We will outline the final agenda next week.
Boat Smart logo
Safety on the Water While Enjoying the Fun!

Let's keep the end of summer a safe one for everyone.
IF you are towing anyone on skies, wakeboards, a tube, etc., please know that there MUST be a spotter as well as the driver in the boat PLUS room for the ones being towed. For example, if a jet ski is a three-seater, there is room for only one person being towed.

Why do you need a spotter you ask? Check it out here!
Post Season Tennis For Everyone at The Ojibway Club After Labour Day
Tennis Frog
Post Season Tennis For Everyone at
The Ojibway Club After Labour Day

Pre and Post season tennis will be available to anyone (member or not) who wishes to play on a daily basis at 10 a.m. with a 2 p.m. rain delay.

Also, our annual " Granite Cup" tennis tournament will be held on Saturday, September 25th with a rain date of Sunday, September 26th. Please show up at 10 AM. Pot Luck luncheon to follow at the Honsberger's A510-9. If you need any further information please contact Brad or text him. His cell phone is in the Yearbook.
Patrolman Tag
Before closing at the end of the season, please attach your patrol tags to your main cottage and any other buildings for which you’re purchased extra tags for the fall ’21, winter and spring ’22 patrols. 
Proposed PaBIA Director - Mark Gwozdecky
Mark Gwozlecky
Our First Nations forbearers helped to shape and build what we now know and love as Pointe au Baril. Many years ago, our Shawanaga First Nation neighbours were an integral part of our community. Sadly, over time, that changed. We recognize there is a tremendous opportunity for reconciliation, cross-cultural learning and much to be done to rebuild those relationships. PaBIA is pleased to announce a new role within its board of Directors, Indigenous Affairs & Liasion with Shawanaga First Nations.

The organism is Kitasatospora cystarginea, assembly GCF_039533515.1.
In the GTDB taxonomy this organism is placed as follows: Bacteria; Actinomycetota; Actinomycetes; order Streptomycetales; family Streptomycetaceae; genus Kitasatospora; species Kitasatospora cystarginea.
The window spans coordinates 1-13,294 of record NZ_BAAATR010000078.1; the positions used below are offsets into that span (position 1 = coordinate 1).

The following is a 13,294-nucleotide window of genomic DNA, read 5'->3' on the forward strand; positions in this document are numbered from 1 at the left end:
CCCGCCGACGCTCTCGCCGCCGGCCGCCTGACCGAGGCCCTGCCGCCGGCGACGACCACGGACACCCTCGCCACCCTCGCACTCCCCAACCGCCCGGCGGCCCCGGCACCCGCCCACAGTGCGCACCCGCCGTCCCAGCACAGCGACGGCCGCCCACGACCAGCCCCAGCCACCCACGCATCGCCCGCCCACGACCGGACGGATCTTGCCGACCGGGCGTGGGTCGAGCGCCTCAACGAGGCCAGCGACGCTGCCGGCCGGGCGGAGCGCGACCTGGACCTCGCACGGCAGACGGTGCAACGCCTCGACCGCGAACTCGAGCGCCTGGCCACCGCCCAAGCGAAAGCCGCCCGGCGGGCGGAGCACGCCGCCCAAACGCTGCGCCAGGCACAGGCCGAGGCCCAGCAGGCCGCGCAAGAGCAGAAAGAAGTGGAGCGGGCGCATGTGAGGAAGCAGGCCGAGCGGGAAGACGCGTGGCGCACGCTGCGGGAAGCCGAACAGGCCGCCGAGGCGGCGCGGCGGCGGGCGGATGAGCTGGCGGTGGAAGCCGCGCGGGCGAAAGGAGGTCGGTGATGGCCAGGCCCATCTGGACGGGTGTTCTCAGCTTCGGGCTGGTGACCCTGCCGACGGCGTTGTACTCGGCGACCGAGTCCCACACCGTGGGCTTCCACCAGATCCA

With his many years serving Canada’s Diplomatic Corp, Mark Gwozdecky is the ideal candidate. 

Born and raised in Thunder Bay, Mark spent more than 50 years in his family cottage near Lake Superior before purchasing a cottage in Laura Bay 5 years ago. 

In 2019 he retired from a 37 year career as a Canadian diplomat during which time he served in Korea, the Philippines, Syria, Lebanon, Vienna, and as Canada’s Ambassador to Jordan and Iraq. 

In the past year he has served as one of PaBIA’s representatives on the Georgian Bay Association. His familiarity with the federal government was called upon in the GBA’s advocacy strategy to allow our international cottagers to regain access to their cottages after 16 months of absence. During this past year, he was also asked to take on responsibilities as PaBIA’s liaison with the Shawanaga First Nation (SFN). In this regard, he developed a strategy to increase PaBIA’s awareness of indigenous issues as well as engagement and cooperation with SFN, including on phragmites eradication and water quality testing.